Today we have a very special guest post from David E. Dresner, the writer of ‘A Casino for Gods’ the third book in ‘The Allies of Theo’ series. I hope you enjoyed David’s words as much as I did!
Things That Have Inspired Me
My collective experiences tell me the common denominator in all of life’s important events, the positives and the negatives, are people. I’ll present those people who have impacted and inspired me from my earliest years to the present.
The earliest mentoring began from my father, Frank Dresner. Frank was a young immigrant arriving in 1910 from Hungary at age one. Adjusting to a new country was demanding.
His birth certificate’s first name was ‘Geza’, a tenth century king in his region of Transylvania. As he adjusted to being an American, he wisely changed from Geza to Frank.
Based on his many challenging adjustments he instilled in me the importance of believing in yourself. I clearly remember him telling me, at various points in my young life, “David, you can do anything you set your mind to do.” These early votes of confidence made a lasting impact.
I grew up in a small, rural community in northern Ohio called “Howland Corners’. Howland was founded in the late 1700’s. Howland had one school with grades one thru twelve, there was one church. We’re talking small here.
The church was a non-denominational community church. Robert, the minister, taught that people are all the same regardless of labels. He invited guest Sunday speakers including rabbis, Catholic priests, and various Protestant ministers.
Robert’s perspective on people served me well. In business I worked easily with people of all backgrounds including Buddhists, Jews, Hindus, and Muslims. I benefited from all these diverse peoples and cultures thanks to Robert. I always viewed people as Robert would have, as individuals with unique talents, drives, and personalities.
Two Business Mentors
Fresh out of a top graduate business school, my early self-confidence was quickly tested. I was hired by the number one firm in the Fortune 500 ranking. I lasted less than a year before being fired. I was in the wrong job and never debated the firing; in fact, I was relieved. I still believed in myself.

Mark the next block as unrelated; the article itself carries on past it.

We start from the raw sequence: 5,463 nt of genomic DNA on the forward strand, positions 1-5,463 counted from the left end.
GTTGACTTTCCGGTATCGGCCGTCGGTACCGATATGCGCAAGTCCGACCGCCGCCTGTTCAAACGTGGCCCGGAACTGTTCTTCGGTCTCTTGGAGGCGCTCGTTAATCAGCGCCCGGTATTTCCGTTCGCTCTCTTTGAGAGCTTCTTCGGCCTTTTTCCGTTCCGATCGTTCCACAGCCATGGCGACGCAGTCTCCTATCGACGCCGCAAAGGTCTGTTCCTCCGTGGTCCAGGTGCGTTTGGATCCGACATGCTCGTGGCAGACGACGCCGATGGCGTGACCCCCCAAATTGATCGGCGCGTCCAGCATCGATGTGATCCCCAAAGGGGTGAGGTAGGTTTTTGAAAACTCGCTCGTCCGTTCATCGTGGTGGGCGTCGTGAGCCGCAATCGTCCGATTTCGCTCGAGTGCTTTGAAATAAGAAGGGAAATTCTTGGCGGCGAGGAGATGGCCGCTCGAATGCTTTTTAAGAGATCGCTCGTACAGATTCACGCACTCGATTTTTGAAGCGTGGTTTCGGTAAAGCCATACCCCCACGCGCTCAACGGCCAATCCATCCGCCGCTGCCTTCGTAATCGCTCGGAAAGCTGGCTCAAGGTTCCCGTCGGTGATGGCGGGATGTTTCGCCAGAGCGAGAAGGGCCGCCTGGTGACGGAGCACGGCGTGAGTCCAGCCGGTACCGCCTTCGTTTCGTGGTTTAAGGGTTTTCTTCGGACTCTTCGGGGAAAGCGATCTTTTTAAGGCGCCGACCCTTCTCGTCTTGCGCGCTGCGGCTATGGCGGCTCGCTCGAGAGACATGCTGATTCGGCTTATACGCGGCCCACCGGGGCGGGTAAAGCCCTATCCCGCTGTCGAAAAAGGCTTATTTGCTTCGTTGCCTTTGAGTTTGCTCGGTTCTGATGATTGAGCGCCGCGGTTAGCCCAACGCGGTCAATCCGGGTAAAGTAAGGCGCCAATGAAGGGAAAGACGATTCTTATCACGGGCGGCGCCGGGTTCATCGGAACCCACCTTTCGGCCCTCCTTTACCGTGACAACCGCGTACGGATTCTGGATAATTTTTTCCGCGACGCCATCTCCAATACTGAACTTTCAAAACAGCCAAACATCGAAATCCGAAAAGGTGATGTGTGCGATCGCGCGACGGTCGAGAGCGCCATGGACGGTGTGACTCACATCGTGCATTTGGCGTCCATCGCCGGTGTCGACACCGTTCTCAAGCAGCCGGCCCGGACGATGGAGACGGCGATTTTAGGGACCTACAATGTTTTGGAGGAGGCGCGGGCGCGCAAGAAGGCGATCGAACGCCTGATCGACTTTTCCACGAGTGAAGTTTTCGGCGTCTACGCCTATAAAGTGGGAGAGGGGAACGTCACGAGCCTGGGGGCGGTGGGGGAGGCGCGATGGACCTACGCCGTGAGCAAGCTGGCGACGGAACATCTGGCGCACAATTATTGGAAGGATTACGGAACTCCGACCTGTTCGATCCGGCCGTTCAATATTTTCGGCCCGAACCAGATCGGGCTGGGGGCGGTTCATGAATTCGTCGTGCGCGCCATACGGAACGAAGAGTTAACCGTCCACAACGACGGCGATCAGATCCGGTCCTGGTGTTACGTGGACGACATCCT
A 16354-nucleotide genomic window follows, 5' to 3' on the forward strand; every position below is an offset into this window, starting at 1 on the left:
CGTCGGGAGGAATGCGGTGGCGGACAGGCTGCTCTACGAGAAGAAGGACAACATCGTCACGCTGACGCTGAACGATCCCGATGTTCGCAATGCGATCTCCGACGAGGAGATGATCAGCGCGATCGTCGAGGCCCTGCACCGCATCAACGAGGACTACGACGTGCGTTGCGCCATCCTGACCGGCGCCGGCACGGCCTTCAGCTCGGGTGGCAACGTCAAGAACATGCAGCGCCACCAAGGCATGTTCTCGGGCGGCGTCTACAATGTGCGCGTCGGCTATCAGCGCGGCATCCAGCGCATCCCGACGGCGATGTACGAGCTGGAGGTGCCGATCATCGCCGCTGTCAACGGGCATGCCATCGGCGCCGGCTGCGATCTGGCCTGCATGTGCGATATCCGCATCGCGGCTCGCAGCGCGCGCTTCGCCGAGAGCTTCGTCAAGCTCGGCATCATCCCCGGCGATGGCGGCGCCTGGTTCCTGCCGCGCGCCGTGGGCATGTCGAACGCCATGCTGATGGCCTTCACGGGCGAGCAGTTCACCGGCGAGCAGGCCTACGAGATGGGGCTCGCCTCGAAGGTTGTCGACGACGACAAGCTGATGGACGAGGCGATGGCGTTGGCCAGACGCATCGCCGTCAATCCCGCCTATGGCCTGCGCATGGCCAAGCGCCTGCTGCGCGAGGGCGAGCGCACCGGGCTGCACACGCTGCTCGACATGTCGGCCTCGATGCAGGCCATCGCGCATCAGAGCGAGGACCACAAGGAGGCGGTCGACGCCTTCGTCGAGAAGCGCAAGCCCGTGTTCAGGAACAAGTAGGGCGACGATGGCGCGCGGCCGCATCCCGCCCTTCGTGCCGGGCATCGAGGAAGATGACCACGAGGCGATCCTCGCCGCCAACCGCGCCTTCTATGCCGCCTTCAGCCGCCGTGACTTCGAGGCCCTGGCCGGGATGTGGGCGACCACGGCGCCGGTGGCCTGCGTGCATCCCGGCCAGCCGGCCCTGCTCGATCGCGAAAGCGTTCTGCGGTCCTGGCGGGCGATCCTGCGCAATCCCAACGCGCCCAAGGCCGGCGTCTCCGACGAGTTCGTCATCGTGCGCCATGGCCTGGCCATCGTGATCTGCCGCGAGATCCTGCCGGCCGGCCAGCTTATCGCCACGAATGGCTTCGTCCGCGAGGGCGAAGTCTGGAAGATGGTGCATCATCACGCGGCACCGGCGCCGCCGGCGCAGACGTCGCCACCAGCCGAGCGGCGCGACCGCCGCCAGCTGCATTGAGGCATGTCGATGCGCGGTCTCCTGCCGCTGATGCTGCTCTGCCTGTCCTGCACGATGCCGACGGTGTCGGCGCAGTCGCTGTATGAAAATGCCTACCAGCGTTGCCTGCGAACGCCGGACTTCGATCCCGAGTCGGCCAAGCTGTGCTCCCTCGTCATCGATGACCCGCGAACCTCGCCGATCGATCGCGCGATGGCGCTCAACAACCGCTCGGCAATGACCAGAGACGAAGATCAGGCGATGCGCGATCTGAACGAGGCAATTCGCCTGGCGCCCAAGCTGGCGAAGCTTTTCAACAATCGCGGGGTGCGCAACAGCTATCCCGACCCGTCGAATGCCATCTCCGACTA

My business fortune changed when I stumbled into my subsequent professional career. I joined a small local consulting firm with a goal of becoming an accredited actuary.
My first boss, Russ, was a World War II veteran as well as being an actuary. Russ hammered into me the importance of being ‘right’ in our work. At the end of each month, we determined the pensions for retiring city workers. I did the pension calculations and Russ would separately do them. We would then compare results for each retiree. We had to agree to the penny. Of course, Russ was always right. I never wanted to disappoint him so I would triple check my work. A word of praise made my day.
Russ moved to New York and I joined a national firm in Philadelphia. My second boss, Bob, was my age. When I initially interviewed with him, I thought he was a sourpuss. I was wrong. Bob and I became friends outside of work but never brought friendship into the office.
Bob was brilliant, a master of our profession. He spent a lot of time mentoring me in applying the complex mathematics underlying our profession. Like Russ, he demanded we be ‘right’ in our analysis. He taught me how to ‘prove’ mathematically our numbers were correct. Due to Bob’s training, I became a competent professional, confident in my work.
I Become a Mentor and Again Benefit
My lifelong experiences of benefiting from mentors motivated me to do the same for others.
In business, as well as life, people are emotionally reluctant to admit their shortcomings. Mentors know this and first establish trust. Following trust, the mentor can proceed to address shortcomings in a manner that permits understanding, acceptance, and ultimately progress. Many of my young charges have gone on to strong careers.
After retirement I taught, pro bono, middle school math, including algebra, for grades six, seven, and eight. Too many students self-labeled themselves as ‘dumb’ in math. While they needed instructional help, more importantly they needed self confidence that they could master the difficult subject. I helped them build that confidence.
We had many success stories working together. Students were surprised at their improved performance on standardized exams. While the students were justifiably proud, the biggest beneficiary was me. I knew I had made a difference in young lives, much the same as others had made in mine.